Creating the Perfect Password: Is it Possible to be too Secure?

Jim Manson Jim Manson
January 20, 2014
Web Strategy

These days, being asked to create a password is a very regular occurrence.

  • Passwords must be at least 8 characters
  • Passwords need a combination of upper and lowercase letters, punctuation, symbols, and numerals
  • Of course, it is suggested that users have a different password for each site
  • Passwords should be changed often

This list is enough to drive normal people crazy, especially when passwords cannot be repeated within the last 12 months. All of this security actually drives users to be less secure. What do I mean? When users have multiple complex passwords and they don't want to forget them...they write them down. They write these passwords on post-it notes stuck to the bottom of their keyboard, they write them on a pad of paper, they keep them in the top drawer, and they even post them on their cubicle walls for easy access and use.

Additional Password Problems

Users also like to have one password that works for everything, so they either use something called a single sign on (SSO) solution, explained further in our Account Manager Jason's previous series on SSO. For example, people use a Facebook or Twitter account (I won’t even start about all of the data that accumulates when that is done) or simply use the same password everywhere. Cyber criminals can steal passwords from websites that have poor security, and then use those same passwords to target more secure environments, such as banking or credit card websites.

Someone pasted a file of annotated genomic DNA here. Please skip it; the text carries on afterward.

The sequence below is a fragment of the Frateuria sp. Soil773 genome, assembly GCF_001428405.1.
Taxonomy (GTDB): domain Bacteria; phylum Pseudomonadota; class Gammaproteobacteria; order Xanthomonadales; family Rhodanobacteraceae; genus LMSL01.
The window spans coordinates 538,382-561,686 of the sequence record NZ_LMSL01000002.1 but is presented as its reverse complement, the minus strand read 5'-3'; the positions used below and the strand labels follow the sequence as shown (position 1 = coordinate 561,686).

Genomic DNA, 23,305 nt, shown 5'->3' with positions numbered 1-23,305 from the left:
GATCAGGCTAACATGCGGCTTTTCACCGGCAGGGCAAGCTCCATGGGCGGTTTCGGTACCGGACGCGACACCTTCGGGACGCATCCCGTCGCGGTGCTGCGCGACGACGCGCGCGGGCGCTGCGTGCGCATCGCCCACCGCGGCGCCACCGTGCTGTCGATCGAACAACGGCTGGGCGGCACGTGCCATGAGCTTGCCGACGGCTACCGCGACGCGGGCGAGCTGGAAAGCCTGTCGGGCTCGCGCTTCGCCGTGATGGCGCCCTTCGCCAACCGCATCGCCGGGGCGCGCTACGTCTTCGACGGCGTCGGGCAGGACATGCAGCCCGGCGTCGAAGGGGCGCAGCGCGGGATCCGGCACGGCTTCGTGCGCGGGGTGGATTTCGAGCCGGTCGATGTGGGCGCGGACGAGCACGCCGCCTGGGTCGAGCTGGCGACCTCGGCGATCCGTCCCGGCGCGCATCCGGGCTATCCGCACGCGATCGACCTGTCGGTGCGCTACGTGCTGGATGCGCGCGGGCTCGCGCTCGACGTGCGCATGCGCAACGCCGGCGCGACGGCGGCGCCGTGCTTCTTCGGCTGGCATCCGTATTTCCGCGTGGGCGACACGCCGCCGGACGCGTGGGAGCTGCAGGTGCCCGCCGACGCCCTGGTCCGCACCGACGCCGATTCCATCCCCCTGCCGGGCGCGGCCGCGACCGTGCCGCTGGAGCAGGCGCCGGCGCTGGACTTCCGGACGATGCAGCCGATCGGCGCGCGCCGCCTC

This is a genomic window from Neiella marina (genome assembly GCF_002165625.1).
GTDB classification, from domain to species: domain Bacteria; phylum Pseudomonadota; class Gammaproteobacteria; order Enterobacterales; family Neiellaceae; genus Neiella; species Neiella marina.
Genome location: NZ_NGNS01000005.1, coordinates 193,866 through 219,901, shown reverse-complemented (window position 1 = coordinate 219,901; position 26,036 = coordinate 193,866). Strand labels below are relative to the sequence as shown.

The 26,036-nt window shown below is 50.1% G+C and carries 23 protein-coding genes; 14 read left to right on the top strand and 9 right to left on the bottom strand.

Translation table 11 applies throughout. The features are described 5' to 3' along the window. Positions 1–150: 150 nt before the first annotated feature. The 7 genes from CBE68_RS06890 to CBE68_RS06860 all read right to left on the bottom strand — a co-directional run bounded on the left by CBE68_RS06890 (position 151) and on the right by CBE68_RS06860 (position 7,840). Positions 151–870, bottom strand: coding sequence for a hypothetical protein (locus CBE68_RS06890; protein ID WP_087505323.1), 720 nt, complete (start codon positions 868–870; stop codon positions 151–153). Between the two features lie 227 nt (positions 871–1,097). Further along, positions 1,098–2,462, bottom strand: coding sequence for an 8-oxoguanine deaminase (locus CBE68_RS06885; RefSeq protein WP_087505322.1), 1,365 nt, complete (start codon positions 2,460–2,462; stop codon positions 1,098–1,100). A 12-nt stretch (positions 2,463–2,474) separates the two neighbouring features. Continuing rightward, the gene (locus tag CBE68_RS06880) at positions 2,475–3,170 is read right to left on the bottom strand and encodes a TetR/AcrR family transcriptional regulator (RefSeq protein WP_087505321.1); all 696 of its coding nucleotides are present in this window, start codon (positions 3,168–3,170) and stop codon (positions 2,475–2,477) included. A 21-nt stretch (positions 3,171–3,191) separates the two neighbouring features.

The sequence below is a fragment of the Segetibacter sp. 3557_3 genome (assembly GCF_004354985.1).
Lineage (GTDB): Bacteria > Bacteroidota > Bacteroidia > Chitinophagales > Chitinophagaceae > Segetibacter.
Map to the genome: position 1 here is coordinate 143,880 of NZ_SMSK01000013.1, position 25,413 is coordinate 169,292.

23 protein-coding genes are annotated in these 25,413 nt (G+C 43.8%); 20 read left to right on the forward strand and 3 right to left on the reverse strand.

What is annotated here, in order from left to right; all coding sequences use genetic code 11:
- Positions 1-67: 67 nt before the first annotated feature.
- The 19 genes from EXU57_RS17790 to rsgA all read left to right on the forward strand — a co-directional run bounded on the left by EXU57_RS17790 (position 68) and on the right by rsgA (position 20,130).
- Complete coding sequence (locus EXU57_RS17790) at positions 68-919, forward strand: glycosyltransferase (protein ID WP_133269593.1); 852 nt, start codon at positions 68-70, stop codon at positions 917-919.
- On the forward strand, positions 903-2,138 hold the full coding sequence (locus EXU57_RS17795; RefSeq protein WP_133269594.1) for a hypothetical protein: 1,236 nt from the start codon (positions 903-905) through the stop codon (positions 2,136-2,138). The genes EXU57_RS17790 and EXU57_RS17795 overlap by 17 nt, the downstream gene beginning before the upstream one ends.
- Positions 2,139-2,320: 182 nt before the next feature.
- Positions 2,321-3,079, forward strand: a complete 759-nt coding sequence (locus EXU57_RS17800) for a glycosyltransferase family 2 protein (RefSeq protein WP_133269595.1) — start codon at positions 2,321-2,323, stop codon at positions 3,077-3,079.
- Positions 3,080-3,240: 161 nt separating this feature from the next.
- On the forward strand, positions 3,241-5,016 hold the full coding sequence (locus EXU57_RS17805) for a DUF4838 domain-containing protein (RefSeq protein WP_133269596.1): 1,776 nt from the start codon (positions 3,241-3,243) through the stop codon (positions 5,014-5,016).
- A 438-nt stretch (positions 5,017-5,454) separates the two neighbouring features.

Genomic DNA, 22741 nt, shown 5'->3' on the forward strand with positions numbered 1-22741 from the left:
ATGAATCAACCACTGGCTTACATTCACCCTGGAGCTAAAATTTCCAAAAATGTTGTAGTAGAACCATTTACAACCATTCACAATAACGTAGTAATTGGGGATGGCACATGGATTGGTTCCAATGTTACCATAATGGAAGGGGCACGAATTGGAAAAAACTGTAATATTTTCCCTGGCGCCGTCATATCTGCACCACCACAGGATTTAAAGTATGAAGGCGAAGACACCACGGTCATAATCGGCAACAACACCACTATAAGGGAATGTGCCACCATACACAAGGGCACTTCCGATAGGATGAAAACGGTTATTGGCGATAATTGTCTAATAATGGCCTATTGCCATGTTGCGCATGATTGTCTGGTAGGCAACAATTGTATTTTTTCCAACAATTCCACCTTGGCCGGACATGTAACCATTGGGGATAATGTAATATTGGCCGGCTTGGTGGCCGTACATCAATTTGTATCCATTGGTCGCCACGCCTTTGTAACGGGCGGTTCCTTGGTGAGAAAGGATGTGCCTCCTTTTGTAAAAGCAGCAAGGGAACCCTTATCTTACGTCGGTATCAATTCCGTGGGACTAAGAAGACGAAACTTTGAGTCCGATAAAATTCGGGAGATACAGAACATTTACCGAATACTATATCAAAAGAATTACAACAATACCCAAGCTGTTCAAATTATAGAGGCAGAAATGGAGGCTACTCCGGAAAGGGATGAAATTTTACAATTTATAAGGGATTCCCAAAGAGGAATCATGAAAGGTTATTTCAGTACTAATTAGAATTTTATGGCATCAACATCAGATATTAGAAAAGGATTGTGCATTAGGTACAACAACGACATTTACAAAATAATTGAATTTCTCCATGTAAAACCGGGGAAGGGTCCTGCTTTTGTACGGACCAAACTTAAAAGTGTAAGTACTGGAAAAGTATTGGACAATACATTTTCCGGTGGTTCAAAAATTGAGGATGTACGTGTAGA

How to Fix the Security Problem

One way to ensure everyone has more secure passwords is to teach users how to create a personal algorithm. Follow these easy steps:

  1. First, choose a 3 or 4 letter base word such as "cool". Or for an even better option, let's use C00l. That's uppercase C, zero, zero, lowercase L - knocking out three password requirements from the beginning!
  2. Then add a "dynamic" word based on the website URL or application name. For example, a password for Gmail might be “C00lgoogle” or for QuickBooks it could be “C00lQuickbooks”.
  3. For passwords that need to change often, use a date portion to keep it unique like MMMYY. With the dynamic word and a date it could be “GoogleJan14” or “QuickbooksJan14” and when a new month begins, update the password to be “GoogleFeb14” or “QuickbooksFeb14”.

This system allows users to: generate a new and secure password on the fly, use different passwords for each application or location and stay secure by meeting all of the criteria of a strong password.

In this digital age, staying secure is more important than ever. By using the above technique and teaching other users to be password generating machines, everyone can keep their data safer without a lot of additional technology or cost. Do you have a technique you use for creating a new password or for staying secure online? Feel free to share your techniques in the comments below!

10,000 Top Passwords by Mark Burnett
Creating Strong Passwords from Microsoft

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